We all despair sometimes. That dark night of the soul is an integral part of a fully lived life. Sometimes we can't see the gold at the end of the rainbow, the light at the end of the tunnel, the sunrise at the end of a dark, dark, night.
I've reached that point many times in my well worn life. I've lost jobs, relationships have ended, financial situations have overwhelmed me, people I have loved have died, and things that I've thought were fantastic have been big, fat, ugly lies. And it has sucked. And I have survived and thrived.
Each time despair hits, we have a choice. We can wallow in it, or wade through it until we can see that distant end to the problem. Sometimes we find we wallow for a bit and then we wade. But inevitably, those of us who live through despair find our way out of the swamp and on to dry land. We catch our breath, and we take a risk on life.
Despair can be overwhelming. Even moments of despair that are blown away in moments feel like they can crush you with their weight. Those moments in my eighteen years with Husband where an argument reached that point of “is this the end, this time” have almost done me in more than once. And that is in a good marriage.
Poverty can be a special kind of despair. I love the show Shameless (the American version plays on Showtime, starring William H. Macy) because it so clearly captures the idea that when your choices are between immediate survival and making life better, there are often no clean choices. The show is played for laughs, and is definitely not for the kiddos, but if you can handle coarseness, sexual content, really disturbing moral situations sometimes involving raising children, drugs, and alcohol, it is a fantastic show.
As a therapist, I deal in helping people find their way out of the swamp. You would think that means that I would hand you a bunch of answers when you come in facing a situation that has you wallowing in the swamp, but you would be wrong. I hand you a bunch of questions, instead. I don't have the answers to helping you get out of your particular swamp, but I do have questions that can serve as guiding lights.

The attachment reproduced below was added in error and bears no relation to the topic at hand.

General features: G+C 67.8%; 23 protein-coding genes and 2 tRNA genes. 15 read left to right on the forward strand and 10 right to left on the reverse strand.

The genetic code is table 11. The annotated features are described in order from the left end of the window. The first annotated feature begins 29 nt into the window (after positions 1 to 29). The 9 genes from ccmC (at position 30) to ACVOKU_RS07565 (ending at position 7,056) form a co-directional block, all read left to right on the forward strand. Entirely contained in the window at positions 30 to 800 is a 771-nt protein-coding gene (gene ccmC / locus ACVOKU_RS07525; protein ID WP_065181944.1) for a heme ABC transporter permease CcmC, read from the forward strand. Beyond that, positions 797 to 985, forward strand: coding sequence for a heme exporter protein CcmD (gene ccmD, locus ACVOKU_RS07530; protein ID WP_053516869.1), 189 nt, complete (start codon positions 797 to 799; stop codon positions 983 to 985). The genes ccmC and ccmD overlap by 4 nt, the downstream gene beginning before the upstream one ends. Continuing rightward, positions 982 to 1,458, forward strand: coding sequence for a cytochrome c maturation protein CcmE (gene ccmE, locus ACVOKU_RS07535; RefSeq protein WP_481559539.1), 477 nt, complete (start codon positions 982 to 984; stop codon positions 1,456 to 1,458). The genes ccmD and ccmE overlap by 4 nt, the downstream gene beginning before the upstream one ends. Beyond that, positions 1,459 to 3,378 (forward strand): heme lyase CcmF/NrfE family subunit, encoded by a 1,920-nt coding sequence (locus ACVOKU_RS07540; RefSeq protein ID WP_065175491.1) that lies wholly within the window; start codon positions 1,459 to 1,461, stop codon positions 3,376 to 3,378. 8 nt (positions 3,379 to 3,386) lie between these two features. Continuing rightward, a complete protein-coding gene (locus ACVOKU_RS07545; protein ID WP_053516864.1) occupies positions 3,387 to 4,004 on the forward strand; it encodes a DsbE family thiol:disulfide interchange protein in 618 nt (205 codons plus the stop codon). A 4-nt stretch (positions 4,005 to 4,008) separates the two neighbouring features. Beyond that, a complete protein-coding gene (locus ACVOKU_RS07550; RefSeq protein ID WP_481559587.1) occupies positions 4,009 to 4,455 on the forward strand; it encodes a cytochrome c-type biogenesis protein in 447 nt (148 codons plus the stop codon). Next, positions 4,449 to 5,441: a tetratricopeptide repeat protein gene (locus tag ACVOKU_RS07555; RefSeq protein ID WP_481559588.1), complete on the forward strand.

In light of this, today's dance is beginning to feel an awful lot like Michael Jackson's Thriller:
- When was the last time you despaired of something? Of life? Are you in despair now?
- Last time you despaired, what did you do to get out of it? Did someone else help? Is that help available to you now?
- Sometimes there's no clear way out of the swamp, but there are ways to survive in the swamp, and start clearing a path. What can you do to survive until things change? How can you begin clearing a way to a new place of happiness?
- How much of your despair is outside your control? Sometimes you have to let go of the things you can't control and focus on what you can change. What can you change right now? What do you need to put aside for now?
- Is there something life or health threatening in your swamp? Can you handle it yourself or do you need to call for help? Who is available for help? If the help from friends and family won't be enough, what organizations in your area are able to help? If in the United States, have you tried United Way 2-1-1?
- When you look back on periods of despair you've gone through in the past, are there lessons you have learned to reduce despair in the future?
- What can you do for a moment of respite? A moment of happiness? A bit of hope? How can you start building hope?
As always, conversations are best shared. Pass this around to those you think need to see it, and help them climb out of the swamp, too.
One final note: If you are seriously thinking of suicide, please call your local emergency number (911) or 1-800-273-TALK (8255) for help right now.